I can’t believe it’s been 14 years already! Time flies when you’re having fun (and learning new things all the time). Thanks again for your time, Michele!

ABOUT COACHING AT SONGU.COM

In addition to our 20+ live audio/video small-group song feedback courses each month, our members have the opportunity to forge creative relationships with any of award-winning coaches in the form of individual written feedback with detailed song (or lyric-only) evaluations and constructive suggestions emphasizing lyrics, music/production, originality, commercial potential, and even a chance to be awarded “Best of SongU!”

HERE’S WHAT OUR MEMBERS ARE SAYING ABOUT COACH #2245 (aka Michele Vice-Maslin)!

“I am really thrilled with your Best of SongU recognition – you had awarded that for [my other song] ‘Marisol’ as well – and it means a lot. Both were probably more work than I would care to admit so it feels great to be recognized. I’m so happy that you liked it and found it relatable – THANKS!” -J.M., CT

“Thank you for the feedback. Once again you’ve opened my eyes through your insight. I definitely want to get away from cliche writing and hope to look get better at recognizing it when I write. Thx again!”D. Brown, GA

About Michele

About Michele: This coach is a two-time Emmy Award winning songwriter and producer who has written hit songs in multiple genres for artists all over the world, as well as having several thousand film/TV placements. This coach is also a music producer and music publisher who is well versed in song pitching and placing, and business issues pertaining to the music industry. Specializes in evaluating Pop, R&B, Hot AC, Top 40, Dance, Alternative, Urban, Country, Singer-Songwriter, Film/TV/Songs for Sync Licensing.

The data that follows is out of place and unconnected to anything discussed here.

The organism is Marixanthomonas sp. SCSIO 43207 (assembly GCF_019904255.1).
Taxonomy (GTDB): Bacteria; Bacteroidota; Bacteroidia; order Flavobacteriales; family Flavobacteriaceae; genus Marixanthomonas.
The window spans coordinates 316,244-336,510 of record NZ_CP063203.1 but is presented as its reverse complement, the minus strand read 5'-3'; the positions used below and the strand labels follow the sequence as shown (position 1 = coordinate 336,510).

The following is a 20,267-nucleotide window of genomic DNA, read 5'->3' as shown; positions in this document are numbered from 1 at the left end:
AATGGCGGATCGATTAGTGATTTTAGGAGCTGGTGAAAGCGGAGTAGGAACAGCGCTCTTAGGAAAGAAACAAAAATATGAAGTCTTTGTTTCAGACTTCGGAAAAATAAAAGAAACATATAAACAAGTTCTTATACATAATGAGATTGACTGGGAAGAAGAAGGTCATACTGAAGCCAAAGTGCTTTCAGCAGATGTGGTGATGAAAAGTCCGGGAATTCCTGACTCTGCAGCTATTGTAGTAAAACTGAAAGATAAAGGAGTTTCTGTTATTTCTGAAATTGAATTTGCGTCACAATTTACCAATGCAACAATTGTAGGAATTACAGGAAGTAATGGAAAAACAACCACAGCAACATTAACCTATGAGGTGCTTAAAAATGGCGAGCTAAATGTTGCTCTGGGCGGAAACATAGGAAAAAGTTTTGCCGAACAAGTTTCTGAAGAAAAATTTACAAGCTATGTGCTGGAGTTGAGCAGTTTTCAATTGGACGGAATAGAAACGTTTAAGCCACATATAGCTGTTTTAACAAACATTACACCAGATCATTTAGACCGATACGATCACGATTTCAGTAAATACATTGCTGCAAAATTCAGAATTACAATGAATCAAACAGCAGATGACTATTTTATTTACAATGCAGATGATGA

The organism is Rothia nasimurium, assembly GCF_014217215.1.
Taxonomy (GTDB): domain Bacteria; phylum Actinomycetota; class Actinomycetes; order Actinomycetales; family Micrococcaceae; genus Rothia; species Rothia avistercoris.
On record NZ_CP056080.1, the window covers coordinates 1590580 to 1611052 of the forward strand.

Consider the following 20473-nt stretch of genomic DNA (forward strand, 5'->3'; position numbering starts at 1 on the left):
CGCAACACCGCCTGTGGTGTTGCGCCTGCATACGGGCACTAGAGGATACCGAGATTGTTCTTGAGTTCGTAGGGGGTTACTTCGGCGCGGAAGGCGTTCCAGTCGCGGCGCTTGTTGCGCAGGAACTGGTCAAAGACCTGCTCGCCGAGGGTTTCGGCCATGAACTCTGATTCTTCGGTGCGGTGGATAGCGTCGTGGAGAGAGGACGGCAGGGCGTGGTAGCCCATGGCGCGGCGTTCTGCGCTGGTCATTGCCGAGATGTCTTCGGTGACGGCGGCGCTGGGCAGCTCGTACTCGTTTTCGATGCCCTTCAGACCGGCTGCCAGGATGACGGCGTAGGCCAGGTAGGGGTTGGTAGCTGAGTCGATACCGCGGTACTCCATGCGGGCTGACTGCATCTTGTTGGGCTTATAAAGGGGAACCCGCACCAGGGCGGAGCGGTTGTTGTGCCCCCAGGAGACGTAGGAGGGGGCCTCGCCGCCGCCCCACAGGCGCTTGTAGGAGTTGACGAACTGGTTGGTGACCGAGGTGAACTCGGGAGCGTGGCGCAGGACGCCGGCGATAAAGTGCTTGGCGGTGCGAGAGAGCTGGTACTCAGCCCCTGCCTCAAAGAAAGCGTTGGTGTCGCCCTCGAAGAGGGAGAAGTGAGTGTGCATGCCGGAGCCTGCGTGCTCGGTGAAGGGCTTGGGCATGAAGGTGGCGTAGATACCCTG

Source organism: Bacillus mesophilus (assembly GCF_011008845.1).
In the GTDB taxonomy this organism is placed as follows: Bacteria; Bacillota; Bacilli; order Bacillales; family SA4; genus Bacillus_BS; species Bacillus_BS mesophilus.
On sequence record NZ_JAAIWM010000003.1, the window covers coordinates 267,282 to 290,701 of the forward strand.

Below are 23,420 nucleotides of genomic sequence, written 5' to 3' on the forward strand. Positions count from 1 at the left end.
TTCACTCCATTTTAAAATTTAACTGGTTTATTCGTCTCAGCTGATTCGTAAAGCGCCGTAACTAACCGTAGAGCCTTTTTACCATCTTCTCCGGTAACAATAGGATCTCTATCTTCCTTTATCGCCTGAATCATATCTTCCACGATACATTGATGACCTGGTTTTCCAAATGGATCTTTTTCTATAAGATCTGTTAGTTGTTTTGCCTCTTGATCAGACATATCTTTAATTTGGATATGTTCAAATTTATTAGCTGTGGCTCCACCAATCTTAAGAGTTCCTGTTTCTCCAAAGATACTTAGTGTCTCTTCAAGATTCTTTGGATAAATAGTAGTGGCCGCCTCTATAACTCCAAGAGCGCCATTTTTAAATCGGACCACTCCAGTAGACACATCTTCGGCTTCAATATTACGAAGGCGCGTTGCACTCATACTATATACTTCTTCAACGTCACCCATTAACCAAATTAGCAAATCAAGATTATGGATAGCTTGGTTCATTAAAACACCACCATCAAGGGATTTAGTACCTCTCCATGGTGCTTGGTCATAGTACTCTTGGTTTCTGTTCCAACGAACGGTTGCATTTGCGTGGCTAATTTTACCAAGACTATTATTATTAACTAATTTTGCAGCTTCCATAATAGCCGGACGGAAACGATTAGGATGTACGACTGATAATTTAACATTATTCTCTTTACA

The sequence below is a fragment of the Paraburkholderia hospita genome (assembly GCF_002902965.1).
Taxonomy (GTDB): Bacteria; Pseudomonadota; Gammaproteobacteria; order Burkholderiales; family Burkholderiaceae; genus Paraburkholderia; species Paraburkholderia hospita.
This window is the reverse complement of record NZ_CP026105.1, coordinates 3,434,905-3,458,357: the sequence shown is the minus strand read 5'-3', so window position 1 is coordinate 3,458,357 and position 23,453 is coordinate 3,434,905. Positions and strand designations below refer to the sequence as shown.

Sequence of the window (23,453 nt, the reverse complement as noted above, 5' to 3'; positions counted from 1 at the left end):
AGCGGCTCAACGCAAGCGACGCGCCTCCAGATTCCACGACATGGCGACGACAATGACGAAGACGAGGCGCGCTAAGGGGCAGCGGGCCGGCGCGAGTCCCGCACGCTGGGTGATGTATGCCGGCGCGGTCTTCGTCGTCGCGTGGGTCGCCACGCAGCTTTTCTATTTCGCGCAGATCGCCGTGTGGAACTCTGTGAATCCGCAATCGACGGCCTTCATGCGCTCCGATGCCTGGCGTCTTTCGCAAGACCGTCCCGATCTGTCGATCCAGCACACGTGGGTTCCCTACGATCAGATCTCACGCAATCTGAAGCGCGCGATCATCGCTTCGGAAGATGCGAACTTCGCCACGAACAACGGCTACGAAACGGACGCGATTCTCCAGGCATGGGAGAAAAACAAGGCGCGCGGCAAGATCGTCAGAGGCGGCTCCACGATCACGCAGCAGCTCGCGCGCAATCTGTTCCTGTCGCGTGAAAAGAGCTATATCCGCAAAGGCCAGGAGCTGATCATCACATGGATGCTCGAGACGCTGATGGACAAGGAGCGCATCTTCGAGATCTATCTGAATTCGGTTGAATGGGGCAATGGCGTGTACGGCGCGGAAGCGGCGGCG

Michele’s Coaching Philosophy: “My coaching philosophy is one of empowerment and inspiration along with some real and straightforward honesty about what I believe is important in the way of crafting a great song – for personal satisfaction of course – but also for commercial success.”


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In One Day at SongU, You Can Meet With, Get Song Feedback From, and Pitch To Music Publishers.

Those of you who have been “on campus” for a while, know that at SongU our focus is on education, personal attention, and connections, even when it comes to PITCHING. That’s why the same pitch guests that are listening to your songs for their own meetings with artists and labels are also available to help you reach your songwriting goals. At SongU on any given day you can:

  • Run your demo by a publisher before pitching it…just to get a sense of whether or not you’re on target.